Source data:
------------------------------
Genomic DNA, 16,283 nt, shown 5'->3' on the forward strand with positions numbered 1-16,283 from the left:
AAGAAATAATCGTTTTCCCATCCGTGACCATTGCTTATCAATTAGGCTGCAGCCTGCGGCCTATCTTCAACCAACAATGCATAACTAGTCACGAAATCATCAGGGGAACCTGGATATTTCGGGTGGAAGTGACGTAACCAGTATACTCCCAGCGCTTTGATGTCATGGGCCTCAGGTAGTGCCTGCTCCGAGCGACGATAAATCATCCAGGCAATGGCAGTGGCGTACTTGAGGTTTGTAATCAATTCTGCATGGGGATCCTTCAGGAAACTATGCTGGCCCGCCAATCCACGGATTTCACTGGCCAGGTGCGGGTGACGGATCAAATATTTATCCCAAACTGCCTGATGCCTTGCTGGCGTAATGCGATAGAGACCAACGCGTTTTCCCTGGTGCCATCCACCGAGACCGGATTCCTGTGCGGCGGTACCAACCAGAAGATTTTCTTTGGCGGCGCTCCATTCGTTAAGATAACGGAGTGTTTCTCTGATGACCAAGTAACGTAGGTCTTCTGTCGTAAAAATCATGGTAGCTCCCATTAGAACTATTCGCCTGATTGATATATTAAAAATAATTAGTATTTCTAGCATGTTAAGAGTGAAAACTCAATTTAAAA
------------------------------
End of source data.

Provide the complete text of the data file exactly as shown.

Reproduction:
Genomic DNA, 16,283 nt, shown 5'->3' on the forward strand with positions numbered 1-16,283 from the left:
AAGAAATAATCGTTTTCCCATCCGTGACCATTGCTTATCAATTAGGCTGCAGCCTGCGGCCTATCTTCAACCAACAATGCATAACTAGTCACGAAATCATCAGGGGAACCTGGATATTTCGGGTGGAAGTGACGTAACCAGTATACTCCCAGCGCTTTGATGTCATGGGCCTCAGGTAGTGCCTGCTCCGAGCGACGATAAATCATCCAGGCAATGGCAGTGGCGTACTTGAGGTTTGTAATCAATTCTGCATGGGGATCCTTCAGGAAACTATGCTGGCCCGCCAATCCACGGATTTCACTGGCCAGGTGCGGGTGACGGATCAAATATTTATCCCAAACTGCCTGATGCCTTGCTGGCGTAATGCGATAGAGACCAACGCGTTTTCCCTGGTGCCATCCACCGAGACCGGATTCCTGTGCGGCGGTACCAACCAGAAGATTTTCTTTGGCGGCGCTCCATTCGTTAAGATAACGGAGTGTTTCTCTGATGACCAAGTAACGTAGGTCTTCTGTCGTAAAAATCATGGTAGCTCCCATTAGAACTATTCGCCTGATTGATATATTAAAAATAATTAGTATTTCTAGCATGTTAAGAGTGAAAACTCAATTTAAAA